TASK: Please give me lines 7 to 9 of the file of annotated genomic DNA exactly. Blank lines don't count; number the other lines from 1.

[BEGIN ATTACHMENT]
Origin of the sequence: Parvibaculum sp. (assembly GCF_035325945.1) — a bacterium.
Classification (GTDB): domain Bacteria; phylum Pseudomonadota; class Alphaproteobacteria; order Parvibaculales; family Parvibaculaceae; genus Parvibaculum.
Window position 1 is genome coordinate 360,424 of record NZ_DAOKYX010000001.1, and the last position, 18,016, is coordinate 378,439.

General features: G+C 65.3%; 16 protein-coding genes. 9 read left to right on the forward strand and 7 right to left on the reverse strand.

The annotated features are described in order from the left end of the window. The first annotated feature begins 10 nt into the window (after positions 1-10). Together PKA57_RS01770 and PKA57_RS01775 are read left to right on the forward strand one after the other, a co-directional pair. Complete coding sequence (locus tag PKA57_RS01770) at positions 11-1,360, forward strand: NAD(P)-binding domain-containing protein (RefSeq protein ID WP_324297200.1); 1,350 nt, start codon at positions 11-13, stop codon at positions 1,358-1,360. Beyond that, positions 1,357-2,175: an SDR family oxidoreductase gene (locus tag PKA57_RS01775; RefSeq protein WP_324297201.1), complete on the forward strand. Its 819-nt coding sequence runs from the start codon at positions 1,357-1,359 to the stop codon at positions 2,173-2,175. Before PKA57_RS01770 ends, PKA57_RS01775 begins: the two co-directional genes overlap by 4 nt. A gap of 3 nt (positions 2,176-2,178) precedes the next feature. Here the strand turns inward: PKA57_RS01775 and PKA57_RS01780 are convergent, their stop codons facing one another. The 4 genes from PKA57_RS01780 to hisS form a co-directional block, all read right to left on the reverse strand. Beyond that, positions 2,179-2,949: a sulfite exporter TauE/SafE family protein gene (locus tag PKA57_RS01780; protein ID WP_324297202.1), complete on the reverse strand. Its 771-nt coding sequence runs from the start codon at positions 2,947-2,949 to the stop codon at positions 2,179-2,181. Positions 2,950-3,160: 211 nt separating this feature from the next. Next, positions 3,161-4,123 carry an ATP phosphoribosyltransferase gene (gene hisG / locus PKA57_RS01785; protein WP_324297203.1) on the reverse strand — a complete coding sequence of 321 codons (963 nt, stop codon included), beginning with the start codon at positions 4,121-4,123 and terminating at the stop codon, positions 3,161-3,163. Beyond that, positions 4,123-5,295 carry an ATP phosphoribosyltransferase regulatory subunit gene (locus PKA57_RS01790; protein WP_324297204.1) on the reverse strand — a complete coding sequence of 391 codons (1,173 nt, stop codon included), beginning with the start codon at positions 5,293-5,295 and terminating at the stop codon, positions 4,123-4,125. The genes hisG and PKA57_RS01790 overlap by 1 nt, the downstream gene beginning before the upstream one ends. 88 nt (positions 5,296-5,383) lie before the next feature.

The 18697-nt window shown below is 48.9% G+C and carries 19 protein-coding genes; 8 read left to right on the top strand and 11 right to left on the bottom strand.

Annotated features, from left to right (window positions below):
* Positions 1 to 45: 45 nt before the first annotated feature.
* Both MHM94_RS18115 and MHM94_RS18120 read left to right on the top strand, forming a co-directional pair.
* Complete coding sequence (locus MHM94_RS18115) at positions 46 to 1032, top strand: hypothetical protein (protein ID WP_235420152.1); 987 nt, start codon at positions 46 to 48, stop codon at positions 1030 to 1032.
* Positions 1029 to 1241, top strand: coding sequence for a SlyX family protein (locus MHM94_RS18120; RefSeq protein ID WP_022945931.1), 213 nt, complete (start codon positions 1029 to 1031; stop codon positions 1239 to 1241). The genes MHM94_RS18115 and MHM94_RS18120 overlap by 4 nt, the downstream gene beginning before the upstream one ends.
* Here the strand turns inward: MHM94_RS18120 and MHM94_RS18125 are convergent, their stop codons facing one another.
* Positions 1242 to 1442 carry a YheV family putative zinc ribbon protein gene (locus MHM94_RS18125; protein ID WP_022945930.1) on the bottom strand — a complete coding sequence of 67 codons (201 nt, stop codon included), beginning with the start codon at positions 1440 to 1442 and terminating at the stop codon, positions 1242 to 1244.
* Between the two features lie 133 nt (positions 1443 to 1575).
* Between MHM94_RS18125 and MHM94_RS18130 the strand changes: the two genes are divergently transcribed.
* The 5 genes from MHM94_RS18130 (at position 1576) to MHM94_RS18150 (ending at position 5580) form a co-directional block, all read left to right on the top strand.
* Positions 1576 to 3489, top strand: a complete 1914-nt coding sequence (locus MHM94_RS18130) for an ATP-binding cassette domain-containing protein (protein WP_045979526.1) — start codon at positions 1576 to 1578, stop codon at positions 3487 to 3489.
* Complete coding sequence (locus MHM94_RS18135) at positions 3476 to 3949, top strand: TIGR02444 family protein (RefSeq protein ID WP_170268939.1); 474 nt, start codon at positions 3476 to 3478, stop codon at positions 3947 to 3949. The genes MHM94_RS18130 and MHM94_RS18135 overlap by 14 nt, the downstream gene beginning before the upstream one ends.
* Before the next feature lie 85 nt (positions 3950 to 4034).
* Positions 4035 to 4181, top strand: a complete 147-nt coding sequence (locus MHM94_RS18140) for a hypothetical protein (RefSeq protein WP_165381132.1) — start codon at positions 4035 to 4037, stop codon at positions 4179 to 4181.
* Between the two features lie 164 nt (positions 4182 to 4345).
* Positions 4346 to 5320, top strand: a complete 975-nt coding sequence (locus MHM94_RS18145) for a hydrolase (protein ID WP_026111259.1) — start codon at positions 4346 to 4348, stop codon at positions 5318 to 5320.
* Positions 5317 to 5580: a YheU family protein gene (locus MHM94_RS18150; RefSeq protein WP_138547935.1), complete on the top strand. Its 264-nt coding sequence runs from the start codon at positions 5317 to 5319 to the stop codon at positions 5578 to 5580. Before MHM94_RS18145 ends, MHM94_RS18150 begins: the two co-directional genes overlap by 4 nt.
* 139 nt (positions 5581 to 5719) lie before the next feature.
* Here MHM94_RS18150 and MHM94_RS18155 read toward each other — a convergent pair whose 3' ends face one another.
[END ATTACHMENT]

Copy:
Annotated features, from left to right (window positions below):
* Positions 1 to 45: 45 nt before the first annotated feature.
* Both MHM94_RS18115 and MHM94_RS18120 read left to right on the top strand, forming a co-directional pair.